Cerebellum. *THE* Cerebellum.
*not* the CEREBRUM.
The name of this structure is often confused cerebellum is the small "wrinkly" structure at the posterior (back), ventral (bottom) of the brain. Put your hand on the back of your head, move down the the ridge of bone that is the lowest part of the skull, right above the neck. Cerebellum lies directly underneath, it is protected by this bony ridge because damage to the cerebellum affects *all* of your ability to move and coordinate movement.
The cerebrum, by the way, is essentially the rest of the brain - Occipital, Parietal, Frontal and Temporal lobes - excepting the brainstem and basal nuclei of the brain.
The picture at the right shows the brainstem (the subject of the next blog) and cerebellum. H is anterior lobe of cerebellum, I is posterior lobe, and the area underneath G is the flucculonodular lobe. The latter receives conenctions from inner ear (semicircular canals - for balance) and the visual system. It is largely responsible for balance and walking movements.
The central portions of the cerebellum receive inputs from the position sensors on muscles and joints throughout the body, as well as the inner ear, then sends projections back to the spinal cord and motor cortex to control the flow of signals to the muscles. The outer or lateral parts of the cerebellum are involved in movement planning. The inputs come exclusively from the brain (and not the spinal cord or rest of the body) - in particular, the Parietal Lobe and projects back to thalamus to control movements that are about to occur.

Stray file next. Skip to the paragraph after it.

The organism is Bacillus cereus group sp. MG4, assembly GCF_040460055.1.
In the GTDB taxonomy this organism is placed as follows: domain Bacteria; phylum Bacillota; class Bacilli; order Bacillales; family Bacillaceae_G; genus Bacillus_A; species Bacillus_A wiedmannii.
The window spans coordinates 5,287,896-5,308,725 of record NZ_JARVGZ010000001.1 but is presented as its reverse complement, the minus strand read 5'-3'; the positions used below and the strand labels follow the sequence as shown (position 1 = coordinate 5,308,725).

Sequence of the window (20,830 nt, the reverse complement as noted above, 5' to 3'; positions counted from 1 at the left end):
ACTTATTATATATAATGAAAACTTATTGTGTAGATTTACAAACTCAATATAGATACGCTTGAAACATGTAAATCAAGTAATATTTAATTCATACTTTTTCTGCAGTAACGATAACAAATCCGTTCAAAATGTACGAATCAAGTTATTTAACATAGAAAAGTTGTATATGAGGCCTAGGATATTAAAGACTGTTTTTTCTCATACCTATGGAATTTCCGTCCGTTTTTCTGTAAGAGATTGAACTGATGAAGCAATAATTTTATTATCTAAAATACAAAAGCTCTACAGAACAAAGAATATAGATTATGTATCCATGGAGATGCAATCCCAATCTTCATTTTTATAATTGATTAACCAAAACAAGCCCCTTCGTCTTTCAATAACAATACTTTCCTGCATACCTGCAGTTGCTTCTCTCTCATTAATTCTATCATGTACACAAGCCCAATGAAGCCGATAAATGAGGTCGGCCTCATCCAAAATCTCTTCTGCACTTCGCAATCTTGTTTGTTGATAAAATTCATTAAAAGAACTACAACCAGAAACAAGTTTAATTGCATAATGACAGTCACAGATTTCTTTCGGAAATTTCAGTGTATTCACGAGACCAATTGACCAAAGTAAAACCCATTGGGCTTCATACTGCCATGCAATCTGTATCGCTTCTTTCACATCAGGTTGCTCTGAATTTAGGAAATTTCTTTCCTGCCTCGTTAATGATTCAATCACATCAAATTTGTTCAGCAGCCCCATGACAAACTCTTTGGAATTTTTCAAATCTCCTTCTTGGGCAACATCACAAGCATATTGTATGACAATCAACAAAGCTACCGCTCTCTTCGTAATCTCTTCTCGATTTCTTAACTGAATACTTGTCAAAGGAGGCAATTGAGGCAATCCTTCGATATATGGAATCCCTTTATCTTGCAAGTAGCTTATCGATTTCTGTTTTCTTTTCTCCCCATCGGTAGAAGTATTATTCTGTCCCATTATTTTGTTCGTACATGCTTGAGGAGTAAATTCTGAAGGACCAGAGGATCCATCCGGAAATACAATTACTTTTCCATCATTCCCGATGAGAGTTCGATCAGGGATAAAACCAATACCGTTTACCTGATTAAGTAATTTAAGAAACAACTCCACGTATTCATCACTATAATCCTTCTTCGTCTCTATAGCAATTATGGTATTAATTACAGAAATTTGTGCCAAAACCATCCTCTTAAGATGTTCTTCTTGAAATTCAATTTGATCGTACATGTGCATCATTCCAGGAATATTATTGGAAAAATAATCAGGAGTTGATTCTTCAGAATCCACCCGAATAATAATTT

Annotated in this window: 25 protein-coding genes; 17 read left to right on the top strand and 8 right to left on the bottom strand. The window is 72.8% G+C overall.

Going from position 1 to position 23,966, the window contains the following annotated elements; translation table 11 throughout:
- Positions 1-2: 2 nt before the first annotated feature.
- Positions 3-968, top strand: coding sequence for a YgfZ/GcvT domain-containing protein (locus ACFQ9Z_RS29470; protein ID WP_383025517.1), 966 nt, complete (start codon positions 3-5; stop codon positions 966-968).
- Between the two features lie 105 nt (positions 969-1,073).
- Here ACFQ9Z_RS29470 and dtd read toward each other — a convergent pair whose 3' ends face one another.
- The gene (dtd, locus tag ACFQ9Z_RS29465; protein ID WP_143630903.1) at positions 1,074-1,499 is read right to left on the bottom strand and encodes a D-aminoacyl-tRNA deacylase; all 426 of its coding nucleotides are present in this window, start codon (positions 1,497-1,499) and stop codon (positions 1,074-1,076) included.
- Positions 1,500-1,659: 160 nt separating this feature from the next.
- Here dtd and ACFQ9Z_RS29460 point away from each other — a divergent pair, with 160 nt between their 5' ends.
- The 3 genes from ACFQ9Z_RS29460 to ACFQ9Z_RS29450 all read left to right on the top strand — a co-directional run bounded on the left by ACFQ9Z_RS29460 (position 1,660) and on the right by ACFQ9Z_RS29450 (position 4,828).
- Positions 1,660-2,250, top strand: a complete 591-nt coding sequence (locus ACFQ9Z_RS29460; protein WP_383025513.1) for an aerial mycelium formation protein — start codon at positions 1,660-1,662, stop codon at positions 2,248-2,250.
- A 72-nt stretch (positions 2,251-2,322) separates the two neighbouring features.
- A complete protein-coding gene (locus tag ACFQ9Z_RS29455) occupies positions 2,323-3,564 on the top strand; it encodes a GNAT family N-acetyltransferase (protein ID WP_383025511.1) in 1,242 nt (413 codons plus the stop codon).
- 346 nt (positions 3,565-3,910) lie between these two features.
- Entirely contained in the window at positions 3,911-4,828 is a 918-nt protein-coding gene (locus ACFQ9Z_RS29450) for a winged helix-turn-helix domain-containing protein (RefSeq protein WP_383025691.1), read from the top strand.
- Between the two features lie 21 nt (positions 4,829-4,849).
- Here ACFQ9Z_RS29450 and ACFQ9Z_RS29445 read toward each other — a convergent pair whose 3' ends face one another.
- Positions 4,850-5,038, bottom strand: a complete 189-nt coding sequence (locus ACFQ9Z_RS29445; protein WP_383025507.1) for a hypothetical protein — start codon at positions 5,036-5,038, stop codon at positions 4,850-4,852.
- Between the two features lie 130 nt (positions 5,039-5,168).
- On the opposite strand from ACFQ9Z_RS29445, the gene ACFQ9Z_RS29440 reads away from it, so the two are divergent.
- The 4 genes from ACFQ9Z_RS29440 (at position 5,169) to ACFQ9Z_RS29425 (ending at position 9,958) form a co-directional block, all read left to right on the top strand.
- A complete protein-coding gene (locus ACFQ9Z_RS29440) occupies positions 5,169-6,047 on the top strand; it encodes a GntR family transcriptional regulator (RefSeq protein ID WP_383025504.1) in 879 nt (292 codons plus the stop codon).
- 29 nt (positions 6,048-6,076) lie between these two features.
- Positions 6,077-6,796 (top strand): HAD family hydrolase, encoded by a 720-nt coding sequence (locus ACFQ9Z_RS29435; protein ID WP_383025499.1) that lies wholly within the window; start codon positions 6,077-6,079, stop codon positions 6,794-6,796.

In all, the operation of the cerebellum is not particularly well understood by persons outside a very limited field of researchers. Most of what we know comes from studies of patients with damage to the cerebellum. Cerebellar damage results in balance problems, inability to coordinate limb movements, problems with hand-eye coordination, and inability to *plan* a movement without actually *making* the movement.
Next up: Brainstem, then deep brain nuclei, then spinal cord. We're almost through with the survey of brain regions, then will go back to fill in some more specific functions of the brain, followed by brain disorders and diseases. So stay tuned for more of The Lab Rats' Guide to the Brain!